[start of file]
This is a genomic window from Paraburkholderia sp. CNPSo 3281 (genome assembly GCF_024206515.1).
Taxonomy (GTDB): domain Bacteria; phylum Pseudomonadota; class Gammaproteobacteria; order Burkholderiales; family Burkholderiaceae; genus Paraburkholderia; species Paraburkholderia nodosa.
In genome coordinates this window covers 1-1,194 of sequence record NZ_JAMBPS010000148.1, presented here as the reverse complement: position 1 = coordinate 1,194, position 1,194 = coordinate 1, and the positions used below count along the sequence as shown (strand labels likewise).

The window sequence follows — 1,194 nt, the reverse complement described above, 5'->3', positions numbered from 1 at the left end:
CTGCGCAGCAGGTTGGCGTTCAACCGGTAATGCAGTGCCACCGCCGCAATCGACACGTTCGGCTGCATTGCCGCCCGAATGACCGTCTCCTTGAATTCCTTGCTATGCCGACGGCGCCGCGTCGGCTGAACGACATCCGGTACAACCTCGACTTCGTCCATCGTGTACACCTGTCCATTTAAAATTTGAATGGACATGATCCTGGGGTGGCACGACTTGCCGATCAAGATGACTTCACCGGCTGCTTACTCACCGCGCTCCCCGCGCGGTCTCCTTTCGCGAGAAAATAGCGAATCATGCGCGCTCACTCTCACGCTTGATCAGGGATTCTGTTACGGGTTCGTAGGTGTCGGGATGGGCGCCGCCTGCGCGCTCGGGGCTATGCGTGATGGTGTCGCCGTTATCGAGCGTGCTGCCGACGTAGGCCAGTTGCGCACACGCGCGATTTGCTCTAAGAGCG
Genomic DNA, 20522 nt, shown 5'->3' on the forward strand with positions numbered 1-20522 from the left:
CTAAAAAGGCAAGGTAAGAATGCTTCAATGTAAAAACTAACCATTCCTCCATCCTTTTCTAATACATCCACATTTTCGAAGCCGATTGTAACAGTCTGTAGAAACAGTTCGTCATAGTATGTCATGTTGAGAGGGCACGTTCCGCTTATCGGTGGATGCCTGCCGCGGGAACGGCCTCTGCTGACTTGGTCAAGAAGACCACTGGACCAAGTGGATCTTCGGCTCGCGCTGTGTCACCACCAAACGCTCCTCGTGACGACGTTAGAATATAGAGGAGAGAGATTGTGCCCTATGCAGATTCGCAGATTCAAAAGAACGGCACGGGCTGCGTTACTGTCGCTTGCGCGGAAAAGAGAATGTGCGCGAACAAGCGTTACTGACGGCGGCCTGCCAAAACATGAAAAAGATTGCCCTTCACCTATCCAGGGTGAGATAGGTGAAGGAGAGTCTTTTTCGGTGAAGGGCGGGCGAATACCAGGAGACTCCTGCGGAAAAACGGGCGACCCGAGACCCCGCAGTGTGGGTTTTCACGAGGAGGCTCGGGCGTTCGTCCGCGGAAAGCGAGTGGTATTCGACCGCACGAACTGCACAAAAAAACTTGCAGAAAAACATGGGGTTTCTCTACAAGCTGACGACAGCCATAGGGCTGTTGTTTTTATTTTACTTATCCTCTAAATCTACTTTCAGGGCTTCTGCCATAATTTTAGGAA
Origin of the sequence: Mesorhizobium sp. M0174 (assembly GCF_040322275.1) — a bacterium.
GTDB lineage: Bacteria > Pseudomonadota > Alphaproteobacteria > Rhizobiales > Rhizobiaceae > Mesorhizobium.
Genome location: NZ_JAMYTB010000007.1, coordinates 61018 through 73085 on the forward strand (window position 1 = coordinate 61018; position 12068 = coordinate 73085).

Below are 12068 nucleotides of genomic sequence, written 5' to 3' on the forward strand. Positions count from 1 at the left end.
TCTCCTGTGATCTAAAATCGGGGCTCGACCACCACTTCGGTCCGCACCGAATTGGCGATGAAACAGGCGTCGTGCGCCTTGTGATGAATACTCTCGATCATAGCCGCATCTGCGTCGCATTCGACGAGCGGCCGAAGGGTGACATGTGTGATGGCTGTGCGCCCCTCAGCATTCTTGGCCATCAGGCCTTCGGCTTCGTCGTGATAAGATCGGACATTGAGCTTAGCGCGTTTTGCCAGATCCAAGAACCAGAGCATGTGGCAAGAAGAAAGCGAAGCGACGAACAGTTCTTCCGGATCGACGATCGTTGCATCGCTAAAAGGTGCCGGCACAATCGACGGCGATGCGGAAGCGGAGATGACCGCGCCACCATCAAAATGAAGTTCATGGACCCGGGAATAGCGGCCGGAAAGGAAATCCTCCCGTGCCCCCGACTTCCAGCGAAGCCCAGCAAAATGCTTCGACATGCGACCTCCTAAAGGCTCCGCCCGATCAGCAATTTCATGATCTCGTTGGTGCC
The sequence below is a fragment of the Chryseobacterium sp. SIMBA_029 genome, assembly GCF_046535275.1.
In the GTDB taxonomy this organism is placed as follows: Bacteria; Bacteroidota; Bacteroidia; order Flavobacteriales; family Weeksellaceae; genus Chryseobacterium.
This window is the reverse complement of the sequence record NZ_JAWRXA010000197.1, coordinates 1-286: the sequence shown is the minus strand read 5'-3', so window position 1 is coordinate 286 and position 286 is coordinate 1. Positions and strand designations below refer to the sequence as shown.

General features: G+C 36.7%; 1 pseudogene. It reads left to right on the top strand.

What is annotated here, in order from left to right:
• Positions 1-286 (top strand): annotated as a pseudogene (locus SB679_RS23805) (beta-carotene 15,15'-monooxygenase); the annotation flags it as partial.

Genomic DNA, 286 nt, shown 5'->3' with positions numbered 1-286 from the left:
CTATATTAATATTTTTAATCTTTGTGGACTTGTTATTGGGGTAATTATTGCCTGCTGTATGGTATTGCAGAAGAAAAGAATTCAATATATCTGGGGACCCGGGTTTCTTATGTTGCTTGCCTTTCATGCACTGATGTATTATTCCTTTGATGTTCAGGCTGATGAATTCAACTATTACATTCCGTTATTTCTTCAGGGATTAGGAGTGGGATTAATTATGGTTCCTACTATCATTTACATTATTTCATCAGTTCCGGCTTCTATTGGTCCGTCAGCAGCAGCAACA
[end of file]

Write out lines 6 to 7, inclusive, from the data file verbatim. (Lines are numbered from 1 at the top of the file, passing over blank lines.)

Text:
Genomic DNA, 20522 nt, shown 5'->3' on the forward strand with positions numbered 1-20522 from the left:
CTAAAAAGGCAAGGTAAGAATGCTTCAATGTAAAAACTAACCATTCCTCCATCCTTTTCTAATACATCCACATTTTCGAAGCCGATTGTAACAGTCTGTAGAAACAGTTCGTCATAGTATGTCATGTTGAGAGGGCACGTTCCGCTTATCGGTGGATGCCTGCCGCGGGAACGGCCTCTGCTGACTTGGTCAAGAAGACCACTGGACCAAGTGGATCTTCGGCTCGCGCTGTGTCACCACCAAACGCTCCTCGTGACGACGTTAGAATATAGAGGAGAGAGATTGTGCCCTATGCAGATTCGCAGATTCAAAAGAACGGCACGGGCTGCGTTACTGTCGCTTGCGCGGAAAAGAGAATGTGCGCGAACAAGCGTTACTGACGGCGGCCTGCCAAAACATGAAAAAGATTGCCCTTCACCTATCCAGGGTGAGATAGGTGAAGGAGAGTCTTTTTCGGTGAAGGGCGGGCGAATACCAGGAGACTCCTGCGGAAAAACGGGCGACCCGAGACCCCGCAGTGTGGGTTTTCACGAGGAGGCTCGGGCGTTCGTCCGCGGAAAGCGAGTGGTATTCGACCGCACGAACTGCACAAAAAAACTTGCAGAAAAACATGGGGTTTCTCTACAAGCTGACGACAGCCATAGGGCTGTTGTTTTTATTTTACTTATCCTCTAAATCTACTTTCAGGGCTTCTGCCATAATTTTAGGAA